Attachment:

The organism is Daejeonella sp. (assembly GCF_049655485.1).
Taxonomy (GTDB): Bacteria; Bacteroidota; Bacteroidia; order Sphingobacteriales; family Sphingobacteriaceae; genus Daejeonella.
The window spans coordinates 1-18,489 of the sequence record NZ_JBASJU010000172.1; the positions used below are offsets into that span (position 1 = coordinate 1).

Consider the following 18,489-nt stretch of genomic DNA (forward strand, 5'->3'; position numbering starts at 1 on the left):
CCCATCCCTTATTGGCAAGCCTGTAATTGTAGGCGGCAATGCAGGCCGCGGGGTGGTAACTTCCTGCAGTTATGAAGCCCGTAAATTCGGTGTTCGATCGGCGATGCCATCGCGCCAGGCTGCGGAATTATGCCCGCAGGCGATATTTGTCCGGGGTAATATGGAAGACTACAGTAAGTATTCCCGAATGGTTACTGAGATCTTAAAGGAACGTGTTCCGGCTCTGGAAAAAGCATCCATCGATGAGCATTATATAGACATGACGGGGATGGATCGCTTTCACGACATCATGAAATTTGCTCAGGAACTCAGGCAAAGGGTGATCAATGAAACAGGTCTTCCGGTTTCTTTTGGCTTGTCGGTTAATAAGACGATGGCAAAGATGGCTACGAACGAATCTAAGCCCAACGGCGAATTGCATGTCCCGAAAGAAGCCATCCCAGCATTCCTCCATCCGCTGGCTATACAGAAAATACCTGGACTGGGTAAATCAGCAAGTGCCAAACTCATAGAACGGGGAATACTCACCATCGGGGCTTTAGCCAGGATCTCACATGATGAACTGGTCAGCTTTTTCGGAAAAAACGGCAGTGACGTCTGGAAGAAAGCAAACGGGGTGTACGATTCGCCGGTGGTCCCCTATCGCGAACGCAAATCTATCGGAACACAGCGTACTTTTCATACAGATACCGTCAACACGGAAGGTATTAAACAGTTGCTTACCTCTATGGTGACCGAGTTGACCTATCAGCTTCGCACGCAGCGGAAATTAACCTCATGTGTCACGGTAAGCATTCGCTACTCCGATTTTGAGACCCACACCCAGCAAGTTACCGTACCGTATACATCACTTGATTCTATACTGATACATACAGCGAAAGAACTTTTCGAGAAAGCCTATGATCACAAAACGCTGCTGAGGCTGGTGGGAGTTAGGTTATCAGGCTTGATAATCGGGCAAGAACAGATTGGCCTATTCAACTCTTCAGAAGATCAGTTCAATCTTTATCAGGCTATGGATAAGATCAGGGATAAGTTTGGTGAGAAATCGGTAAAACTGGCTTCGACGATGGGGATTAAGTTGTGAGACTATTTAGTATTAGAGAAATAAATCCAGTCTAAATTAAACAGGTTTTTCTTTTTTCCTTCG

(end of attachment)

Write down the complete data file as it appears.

The organism is Daejeonella sp. (assembly GCF_049655485.1).
Taxonomy (GTDB): Bacteria; Bacteroidota; Bacteroidia; order Sphingobacteriales; family Sphingobacteriaceae; genus Daejeonella.
The window spans coordinates 1-18,489 of the sequence record NZ_JBASJU010000172.1; the positions used below are offsets into that span (position 1 = coordinate 1).

Consider the following 18,489-nt stretch of genomic DNA (forward strand, 5'->3'; position numbering starts at 1 on the left):
CCCATCCCTTATTGGCAAGCCTGTAATTGTAGGCGGCAATGCAGGCCGCGGGGTGGTAACTTCCTGCAGTTATGAAGCCCGTAAATTCGGTGTTCGATCGGCGATGCCATCGCGCCAGGCTGCGGAATTATGCCCGCAGGCGATATTTGTCCGGGGTAATATGGAAGACTACAGTAAGTATTCCCGAATGGTTACTGAGATCTTAAAGGAACGTGTTCCGGCTCTGGAAAAAGCATCCATCGATGAGCATTATATAGACATGACGGGGATGGATCGCTTTCACGACATCATGAAATTTGCTCAGGAACTCAGGCAAAGGGTGATCAATGAAACAGGTCTTCCGGTTTCTTTTGGCTTGTCGGTTAATAAGACGATGGCAAAGATGGCTACGAACGAATCTAAGCCCAACGGCGAATTGCATGTCCCGAAAGAAGCCATCCCAGCATTCCTCCATCCGCTGGCTATACAGAAAATACCTGGACTGGGTAAATCAGCAAGTGCCAAACTCATAGAACGGGGAATACTCACCATCGGGGCTTTAGCCAGGATCTCACATGATGAACTGGTCAGCTTTTTCGGAAAAAACGGCAGTGACGTCTGGAAGAAAGCAAACGGGGTGTACGATTCGCCGGTGGTCCCCTATCGCGAACGCAAATCTATCGGAACACAGCGTACTTTTCATACAGATACCGTCAACACGGAAGGTATTAAACAGTTGCTTACCTCTATGGTGACCGAGTTGACCTATCAGCTTCGCACGCAGCGGAAATTAACCTCATGTGTCACGGTAAGCATTCGCTACTCCGATTTTGAGACCCACACCCAGCAAGTTACCGTACCGTATACATCACTTGATTCTATACTGATACATACAGCGAAAGAACTTTTCGAGAAAGCCTATGATCACAAAACGCTGCTGAGGCTGGTGGGAGTTAGGTTATCAGGCTTGATAATCGGGCAAGAACAGATTGGCCTATTCAACTCTTCAGAAGATCAGTTCAATCTTTATCAGGCTATGGATAAGATCAGGGATAAGTTTGGTGAGAAATCGGTAAAACTGGCTTCGACGATGGGGATTAAGTTGTGAGACTATTTAGTATTAGAGAAATAAATCCAGTCTAAATTAAACAGGTTTTTCTTTTTTCCTTCG